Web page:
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Laurel Park Phase One, 173 Units, Under Site Plan Review | Business

By April 29, 2022May 2nd, 2022Site plan

Phase one site plans are currently under review for the 306-unit Laurel Park housing development on 60 acres adjoining Highpoint, which will be located at the end of Laurel Street off Orange Road in the town of Culpeper .

The Culpeper Planning Commission provided an update on the project during a working session on March 29.

Once proposed to be built in three phases, Laurel Park is now expected to develop in two phases, starting with 84 single-family homes and 89 townhouses for a total of 173 new residences. The Culpeper City Council rezoned the property, bordered to the south by US Route 29, for the higher density earlier this year.

The Laurel Street extension will provide access to the neighborhood via a roundabout leading to Lily Lane and Laurel Park Drive on the north side, parallel to Apricot Drive on the south and seven cross streets, in accordance with planning and zoning . The development will have 19.2 acres of open space, a park on the west boundary, two pocket parks on the east side and a center green in the middle.

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Laurel Park will have two community basketball courts and a capacity of nearly 1,400 parking spaces – a mix of garages, driveways, on-street parking and off-street parking. The extended Laurel Street will be widened with sidewalks, curbs and gutters installed before the first certificate of occupancy is issued, city staff told the planning commission.

Improvements to the Orange Road intersection, including dedicated turning lanes, will be completed near the end of the first phase. A total of 746 parking spaces will be provided in the initial phase along with one of the basketball courts and pocket parks.

The city’s multi-agency technical review committee continues to review the phase one site plan also still under review by the Department of Environmental Quality.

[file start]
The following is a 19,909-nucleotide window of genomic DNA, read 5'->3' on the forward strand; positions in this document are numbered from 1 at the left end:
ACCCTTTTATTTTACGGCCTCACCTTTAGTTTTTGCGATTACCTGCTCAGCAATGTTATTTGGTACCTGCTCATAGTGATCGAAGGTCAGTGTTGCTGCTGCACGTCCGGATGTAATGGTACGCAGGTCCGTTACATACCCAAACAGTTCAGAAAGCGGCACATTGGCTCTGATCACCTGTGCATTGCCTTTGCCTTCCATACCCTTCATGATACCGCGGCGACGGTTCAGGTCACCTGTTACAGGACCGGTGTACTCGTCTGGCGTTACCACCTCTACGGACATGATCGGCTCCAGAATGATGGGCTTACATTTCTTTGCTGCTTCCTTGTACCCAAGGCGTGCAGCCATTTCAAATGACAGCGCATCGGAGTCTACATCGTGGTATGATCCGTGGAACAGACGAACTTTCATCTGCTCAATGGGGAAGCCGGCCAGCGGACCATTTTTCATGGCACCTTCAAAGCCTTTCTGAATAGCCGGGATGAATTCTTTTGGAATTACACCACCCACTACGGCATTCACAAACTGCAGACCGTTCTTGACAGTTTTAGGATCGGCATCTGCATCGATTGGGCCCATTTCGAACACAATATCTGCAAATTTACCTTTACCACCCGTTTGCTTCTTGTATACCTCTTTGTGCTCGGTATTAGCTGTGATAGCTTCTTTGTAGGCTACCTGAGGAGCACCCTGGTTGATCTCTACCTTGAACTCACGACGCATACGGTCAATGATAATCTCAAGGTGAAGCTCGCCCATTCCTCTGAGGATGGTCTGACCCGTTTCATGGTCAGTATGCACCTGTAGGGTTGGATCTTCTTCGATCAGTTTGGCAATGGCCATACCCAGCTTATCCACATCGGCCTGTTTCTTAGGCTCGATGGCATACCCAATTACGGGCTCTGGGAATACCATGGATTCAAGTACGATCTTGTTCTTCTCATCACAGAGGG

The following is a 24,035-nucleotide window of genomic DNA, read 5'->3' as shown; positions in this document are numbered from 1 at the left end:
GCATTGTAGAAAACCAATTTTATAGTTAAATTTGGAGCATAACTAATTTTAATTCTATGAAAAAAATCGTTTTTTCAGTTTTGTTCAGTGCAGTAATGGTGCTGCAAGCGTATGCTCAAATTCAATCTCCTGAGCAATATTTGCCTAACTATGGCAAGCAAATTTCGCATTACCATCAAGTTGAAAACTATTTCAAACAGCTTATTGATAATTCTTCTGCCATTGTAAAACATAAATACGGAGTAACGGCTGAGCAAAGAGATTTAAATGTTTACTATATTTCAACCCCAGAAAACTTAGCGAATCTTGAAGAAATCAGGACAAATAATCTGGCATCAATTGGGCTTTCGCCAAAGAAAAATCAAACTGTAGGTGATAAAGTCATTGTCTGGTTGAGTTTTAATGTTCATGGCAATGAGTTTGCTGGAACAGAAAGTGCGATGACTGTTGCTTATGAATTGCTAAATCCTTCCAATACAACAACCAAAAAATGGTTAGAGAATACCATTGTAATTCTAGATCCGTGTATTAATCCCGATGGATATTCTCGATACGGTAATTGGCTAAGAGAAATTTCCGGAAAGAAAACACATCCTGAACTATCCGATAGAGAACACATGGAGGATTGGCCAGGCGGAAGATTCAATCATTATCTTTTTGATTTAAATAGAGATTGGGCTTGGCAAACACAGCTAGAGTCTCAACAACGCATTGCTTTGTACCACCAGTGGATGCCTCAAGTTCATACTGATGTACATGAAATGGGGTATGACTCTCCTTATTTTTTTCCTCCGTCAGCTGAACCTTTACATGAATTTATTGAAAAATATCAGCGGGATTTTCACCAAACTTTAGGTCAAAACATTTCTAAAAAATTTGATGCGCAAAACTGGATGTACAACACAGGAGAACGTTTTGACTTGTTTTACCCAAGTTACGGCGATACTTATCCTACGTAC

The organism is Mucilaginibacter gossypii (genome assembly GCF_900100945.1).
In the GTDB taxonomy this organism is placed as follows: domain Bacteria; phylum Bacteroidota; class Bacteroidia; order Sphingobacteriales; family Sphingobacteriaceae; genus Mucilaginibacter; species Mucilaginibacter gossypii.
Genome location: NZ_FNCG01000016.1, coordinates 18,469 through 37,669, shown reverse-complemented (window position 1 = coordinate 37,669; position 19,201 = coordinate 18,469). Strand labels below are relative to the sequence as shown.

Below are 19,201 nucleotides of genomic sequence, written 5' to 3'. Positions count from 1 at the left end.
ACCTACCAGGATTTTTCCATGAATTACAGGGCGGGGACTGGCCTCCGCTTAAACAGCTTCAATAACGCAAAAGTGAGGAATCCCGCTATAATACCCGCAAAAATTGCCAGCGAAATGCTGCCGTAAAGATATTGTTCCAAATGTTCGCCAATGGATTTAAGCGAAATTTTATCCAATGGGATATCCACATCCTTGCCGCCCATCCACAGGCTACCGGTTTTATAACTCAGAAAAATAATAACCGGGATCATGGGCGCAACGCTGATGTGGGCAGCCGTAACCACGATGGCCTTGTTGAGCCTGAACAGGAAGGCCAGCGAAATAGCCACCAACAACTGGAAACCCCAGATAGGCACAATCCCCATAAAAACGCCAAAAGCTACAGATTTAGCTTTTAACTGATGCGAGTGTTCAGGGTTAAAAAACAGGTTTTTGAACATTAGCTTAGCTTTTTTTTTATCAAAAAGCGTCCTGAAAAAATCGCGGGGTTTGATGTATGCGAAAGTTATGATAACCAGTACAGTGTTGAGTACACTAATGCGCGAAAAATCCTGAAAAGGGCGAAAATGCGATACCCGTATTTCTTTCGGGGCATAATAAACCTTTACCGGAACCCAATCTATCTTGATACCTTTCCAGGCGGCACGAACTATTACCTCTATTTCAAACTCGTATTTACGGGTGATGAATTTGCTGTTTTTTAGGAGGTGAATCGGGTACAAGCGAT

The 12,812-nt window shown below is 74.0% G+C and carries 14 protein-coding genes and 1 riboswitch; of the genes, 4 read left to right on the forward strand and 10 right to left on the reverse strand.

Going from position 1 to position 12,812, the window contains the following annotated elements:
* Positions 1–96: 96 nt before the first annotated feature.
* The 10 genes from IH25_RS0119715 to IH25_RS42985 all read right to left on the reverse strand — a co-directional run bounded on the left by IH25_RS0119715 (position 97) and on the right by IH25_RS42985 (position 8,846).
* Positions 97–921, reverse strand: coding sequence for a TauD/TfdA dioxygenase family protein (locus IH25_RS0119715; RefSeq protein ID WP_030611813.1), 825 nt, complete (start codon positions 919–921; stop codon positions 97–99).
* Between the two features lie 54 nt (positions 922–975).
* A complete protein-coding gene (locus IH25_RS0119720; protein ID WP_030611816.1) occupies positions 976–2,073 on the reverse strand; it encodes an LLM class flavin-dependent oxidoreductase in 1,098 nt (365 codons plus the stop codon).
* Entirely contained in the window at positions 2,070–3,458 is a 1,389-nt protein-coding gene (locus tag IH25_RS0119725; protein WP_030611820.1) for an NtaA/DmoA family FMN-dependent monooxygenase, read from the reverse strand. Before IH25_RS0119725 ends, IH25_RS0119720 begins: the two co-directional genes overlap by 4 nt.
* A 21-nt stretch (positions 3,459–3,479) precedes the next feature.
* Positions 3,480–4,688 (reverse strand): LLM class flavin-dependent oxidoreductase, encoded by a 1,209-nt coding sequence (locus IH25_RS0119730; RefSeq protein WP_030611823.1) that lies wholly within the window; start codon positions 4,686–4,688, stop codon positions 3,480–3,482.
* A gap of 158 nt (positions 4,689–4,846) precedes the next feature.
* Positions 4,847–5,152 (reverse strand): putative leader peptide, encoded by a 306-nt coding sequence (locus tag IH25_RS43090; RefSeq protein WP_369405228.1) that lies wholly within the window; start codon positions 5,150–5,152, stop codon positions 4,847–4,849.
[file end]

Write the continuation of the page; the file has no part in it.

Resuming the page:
Asked by the planning commission what the homes in Laurel Park would look like, city planner Ben Holt said the renderings are included in the project narrative, adding that the developer is not tied to them.

“I anticipate it would look like most new home construction we see right now,” Holt said.

Planning commissioner Jeffrey Mitchell championed pedestrian safety in the upcoming development. The posted speed limit will be 25 miles per hour, which means motorists will drive at 37 mph, he said. Mitchell suggested setting it to 20 mph.

Holt said the roads would be public streets with a standard 25 mph display.

Planning Commission Member, Councilor Meaghan Taylor had questions about the Orange Road deceleration lanes and whether they would be long enough to safely accommodate cars waiting to turn onto Laurel Street.

Roddy Reyes of Bowman Consulting, representing the plaintiff, said the turn lanes would meet the VDOT’s minimum standards of a 100ft right turn lane with a 100ft taper and a 100ft left turn lane with a 150 foot taper and a 200 foot transition from Elizabeth Street, across Orange Road.

Across the city, a separate site plan to launch the Greens on Lake Pelham housing development was resubmitted after the project went dormant after its initial submission in 2006 during the housing crisis.

The latest plans show 58 single-family housing lots on 23 acres, two open space lots totaling 0.654 acres, and three stormwater management areas. A 10-foot-wide golf cart path is proposed from the Culpeper Country Club property to Golf Drive, according to city staff.

The project is located at the north end of Sunset Lane, Country Club Estates to the northeast and bordered by the country club golf course. Access to the homes would be via Sunset Lane and Golf Drive.

Mitchell wondered how residents of the development would walk to businesses near Madison Road. He encouraged the addition of golf cart paths and other pedestrian features.

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